We have seen various analyses of weather-related deaths, and the one published this week by the Centers for Disease Control surprised us.
Far and away, the No. 1 killer is extreme cold, according to the National Health Statistics Reports study, out-ranking heat by about a 2-to-1 ratio.
The five-year study, encompassing the 2006-10 period, took a somewhat different approach from other analyses we’ve seen.
It didn’t limit the definition to direct causation, or used a simple “excess mortality” system – comparing deaths on particularly hot or cold days with average daily mortality.
Instead, the CDC counted cases in which weather was a direct cause, and included cases in which the death certificates suggested that weather was a contributing factor.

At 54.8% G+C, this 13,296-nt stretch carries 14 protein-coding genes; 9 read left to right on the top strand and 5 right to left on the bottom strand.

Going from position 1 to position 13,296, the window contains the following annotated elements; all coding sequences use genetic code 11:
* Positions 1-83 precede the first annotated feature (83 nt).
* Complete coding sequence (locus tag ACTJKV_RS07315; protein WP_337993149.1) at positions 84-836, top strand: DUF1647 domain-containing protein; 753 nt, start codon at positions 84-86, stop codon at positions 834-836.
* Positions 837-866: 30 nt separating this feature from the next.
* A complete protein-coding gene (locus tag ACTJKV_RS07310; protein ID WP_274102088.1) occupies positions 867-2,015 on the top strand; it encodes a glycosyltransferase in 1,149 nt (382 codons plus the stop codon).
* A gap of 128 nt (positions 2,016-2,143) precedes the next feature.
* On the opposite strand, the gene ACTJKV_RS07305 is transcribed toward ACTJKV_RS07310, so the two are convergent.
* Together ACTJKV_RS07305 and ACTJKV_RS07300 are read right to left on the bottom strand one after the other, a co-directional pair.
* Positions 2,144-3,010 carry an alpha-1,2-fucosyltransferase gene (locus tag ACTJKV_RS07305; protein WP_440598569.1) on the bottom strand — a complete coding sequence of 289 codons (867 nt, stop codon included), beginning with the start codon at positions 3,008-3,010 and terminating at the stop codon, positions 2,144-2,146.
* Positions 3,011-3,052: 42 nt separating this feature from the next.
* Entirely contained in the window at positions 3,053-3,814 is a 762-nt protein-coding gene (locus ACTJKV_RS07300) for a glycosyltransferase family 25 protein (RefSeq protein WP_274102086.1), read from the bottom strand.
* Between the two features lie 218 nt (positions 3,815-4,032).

The result was an average of just over 2,000 deaths annually. Of those, cold was a factor in 63 percent, and heat, 31 percent. We would have guessed a reverse ratio.
Despite the sound and fury, storms and assorted mayhem accounted for just 6 percent of all deaths.
One other note of significance: The death rates for heat and cold were significantly higher among African-Americans, according to the study.